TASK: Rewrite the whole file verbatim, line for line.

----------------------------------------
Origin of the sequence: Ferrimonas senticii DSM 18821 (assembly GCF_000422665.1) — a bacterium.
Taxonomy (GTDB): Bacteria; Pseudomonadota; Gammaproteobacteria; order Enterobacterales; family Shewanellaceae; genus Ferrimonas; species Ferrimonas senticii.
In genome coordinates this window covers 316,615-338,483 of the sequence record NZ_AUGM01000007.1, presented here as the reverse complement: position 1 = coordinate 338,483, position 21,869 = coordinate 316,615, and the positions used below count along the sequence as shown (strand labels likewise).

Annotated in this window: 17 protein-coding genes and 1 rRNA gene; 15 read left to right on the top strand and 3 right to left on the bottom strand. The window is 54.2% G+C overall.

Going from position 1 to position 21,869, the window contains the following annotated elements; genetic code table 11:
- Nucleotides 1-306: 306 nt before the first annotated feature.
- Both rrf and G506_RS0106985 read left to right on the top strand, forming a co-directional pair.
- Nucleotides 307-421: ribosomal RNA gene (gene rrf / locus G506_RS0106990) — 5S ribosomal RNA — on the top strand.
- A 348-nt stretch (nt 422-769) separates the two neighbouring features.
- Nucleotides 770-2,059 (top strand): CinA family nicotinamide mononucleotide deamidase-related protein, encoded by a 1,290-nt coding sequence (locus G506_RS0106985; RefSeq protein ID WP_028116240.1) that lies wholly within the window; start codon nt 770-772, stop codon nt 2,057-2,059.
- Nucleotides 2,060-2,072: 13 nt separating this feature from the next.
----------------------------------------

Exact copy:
Origin of the sequence: Ferrimonas senticii DSM 18821 (assembly GCF_000422665.1) — a bacterium.
Taxonomy (GTDB): Bacteria; Pseudomonadota; Gammaproteobacteria; order Enterobacterales; family Shewanellaceae; genus Ferrimonas; species Ferrimonas senticii.
In genome coordinates this window covers 316,615-338,483 of the sequence record NZ_AUGM01000007.1, presented here as the reverse complement: position 1 = coordinate 338,483, position 21,869 = coordinate 316,615, and the positions used below count along the sequence as shown (strand labels likewise).

Annotated in this window: 17 protein-coding genes and 1 rRNA gene; 15 read left to right on the top strand and 3 right to left on the bottom strand. The window is 54.2% G+C overall.

Going from position 1 to position 21,869, the window contains the following annotated elements; genetic code table 11:
- Nucleotides 1-306: 306 nt before the first annotated feature.
- Both rrf and G506_RS0106985 read left to right on the top strand, forming a co-directional pair.
- Nucleotides 307-421: ribosomal RNA gene (gene rrf / locus G506_RS0106990) — 5S ribosomal RNA — on the top strand.
- A 348-nt stretch (nt 422-769) separates the two neighbouring features.
- Nucleotides 770-2,059 (top strand): CinA family nicotinamide mononucleotide deamidase-related protein, encoded by a 1,290-nt coding sequence (locus G506_RS0106985; RefSeq protein ID WP_028116240.1) that lies wholly within the window; start codon nt 770-772, stop codon nt 2,057-2,059.
- Nucleotides 2,060-2,072: 13 nt separating this feature from the next.